Showing posts with label gsu. Show all posts
Showing posts with label gsu. Show all posts

Friday, August 28, 2015

GSU Economist sees improved job growth for Georgia and Atlanta area

In his “Forecast of Georgia and Atlanta,” released Aug. 27, Rajeev Dhawan of the Economic Forecasting Center at Georgia State University’s J. Mack Robinson College of Business believes that the state’s decelerating job growth will reverse in the second half of 2015.

“As global economic health stabilizes, consumers demonstrate a greater propensity to spend and corporate spending resumes, Peach State job growth will accelerate to 2.6 percent for the 2015 calendar year,” Dhawan said.

The corporate sector is faring well in Georgia and Atlanta. Statewide, the sector posted a 7.2 percent gain in the second quarter, “pointing to momentum moving forward,” the forecaster said. Furthermore, the move of several headquarters to Atlanta continues to result in professional and business services hiring.

“Although this sector is enduring weaker global growth, domestic consumption is taking up any shortfalls,” Dhawan said.

The forecaster is predicting that Georgia employment will gain
·       82,900 jobs in calendar year 2015
·       87,500 jobs in 2016
·       94,100 jobs in 2017

This would mean slower growth than in the past two years. As a comparison using seasonally adjusted data, in 2013, the state added 95,500 jobs and in 2014 increased by an additional 146,500 jobs. 

Over the 12 months ending in July, the state has added 89,400 jobs (seasonally adjusted) as rapid growth in the first 6 months was followed by a marked slowdown in the most recent 6-month period.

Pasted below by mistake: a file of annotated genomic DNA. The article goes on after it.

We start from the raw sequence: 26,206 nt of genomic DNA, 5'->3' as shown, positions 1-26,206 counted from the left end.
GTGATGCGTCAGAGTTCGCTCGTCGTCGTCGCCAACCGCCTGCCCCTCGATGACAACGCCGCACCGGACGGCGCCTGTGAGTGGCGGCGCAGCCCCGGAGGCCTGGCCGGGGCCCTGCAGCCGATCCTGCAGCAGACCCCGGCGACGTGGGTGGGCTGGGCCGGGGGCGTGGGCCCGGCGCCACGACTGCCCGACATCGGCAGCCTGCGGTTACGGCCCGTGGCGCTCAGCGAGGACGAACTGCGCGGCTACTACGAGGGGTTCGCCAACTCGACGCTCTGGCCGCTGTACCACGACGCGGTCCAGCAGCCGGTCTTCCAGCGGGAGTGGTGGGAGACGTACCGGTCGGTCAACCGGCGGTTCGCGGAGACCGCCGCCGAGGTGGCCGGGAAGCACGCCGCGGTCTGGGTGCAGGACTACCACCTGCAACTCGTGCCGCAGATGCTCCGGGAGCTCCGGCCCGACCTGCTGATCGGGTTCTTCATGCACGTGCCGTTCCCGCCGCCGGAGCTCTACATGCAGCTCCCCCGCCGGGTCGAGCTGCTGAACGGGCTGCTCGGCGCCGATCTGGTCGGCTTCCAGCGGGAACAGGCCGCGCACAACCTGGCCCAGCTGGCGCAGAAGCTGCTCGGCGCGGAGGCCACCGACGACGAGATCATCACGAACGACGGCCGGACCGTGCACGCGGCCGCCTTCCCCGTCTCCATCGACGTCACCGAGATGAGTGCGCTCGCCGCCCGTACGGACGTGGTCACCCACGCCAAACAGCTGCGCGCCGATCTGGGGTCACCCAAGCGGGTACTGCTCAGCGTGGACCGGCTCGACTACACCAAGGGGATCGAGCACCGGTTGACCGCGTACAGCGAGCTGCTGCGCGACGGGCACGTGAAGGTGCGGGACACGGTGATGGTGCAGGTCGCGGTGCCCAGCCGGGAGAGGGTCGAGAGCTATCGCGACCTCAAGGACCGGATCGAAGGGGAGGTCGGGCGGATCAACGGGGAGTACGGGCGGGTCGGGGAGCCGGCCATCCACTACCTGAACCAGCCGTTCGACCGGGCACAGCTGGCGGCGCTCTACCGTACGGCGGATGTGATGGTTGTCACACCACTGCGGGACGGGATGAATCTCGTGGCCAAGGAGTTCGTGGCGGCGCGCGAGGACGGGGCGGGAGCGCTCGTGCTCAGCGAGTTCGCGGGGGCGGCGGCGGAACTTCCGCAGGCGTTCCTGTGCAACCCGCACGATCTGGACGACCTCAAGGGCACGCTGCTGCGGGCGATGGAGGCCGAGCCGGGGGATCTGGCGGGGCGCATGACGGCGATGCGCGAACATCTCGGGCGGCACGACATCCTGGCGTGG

For the Atlanta metro area, Dr. Dhawan see the addition of
·       62,400 jobs in calendar year 2015
·       63,300 jobs in 2016
·       65,500 jobs in 2017

In 2013, the Atlanta metro area added 77,600 jobs and in 2014 added 97,200 jobs.

Dhawan said millennials, who constituted 23.6 percent of metro Atlanta’s population in the 2010 census, are making their influence felt in several regards.


“To no one’s surprise,” he said, “millennials are fueling demand for multi-family housing. They’re also spurring area companies to relocate to downtown and Midtown in order to draw on their high-tech skills.”

“I expect the area’s information sector to continue to expand in coming years as it benefits from a robust fiber optic infrastructure, relatively low-cost electricity generation and a reliable power grid,” Dhawan said.

Attracting young, technologically savvy talent is one of the reasons that healthcare added almost 3,500 jobs in the first half of 2015. For the full year, this sector will add 8,100 jobs.

Although growth in the metro area’s hospitality and transportation sectors slowed somewhat in the first half of the year, both will benefit from the spillover of domestic demand growth in catalyst sectors (corporate, healthcare, technology and manufacturing) for a combined total of 12,800 jobs in 2015.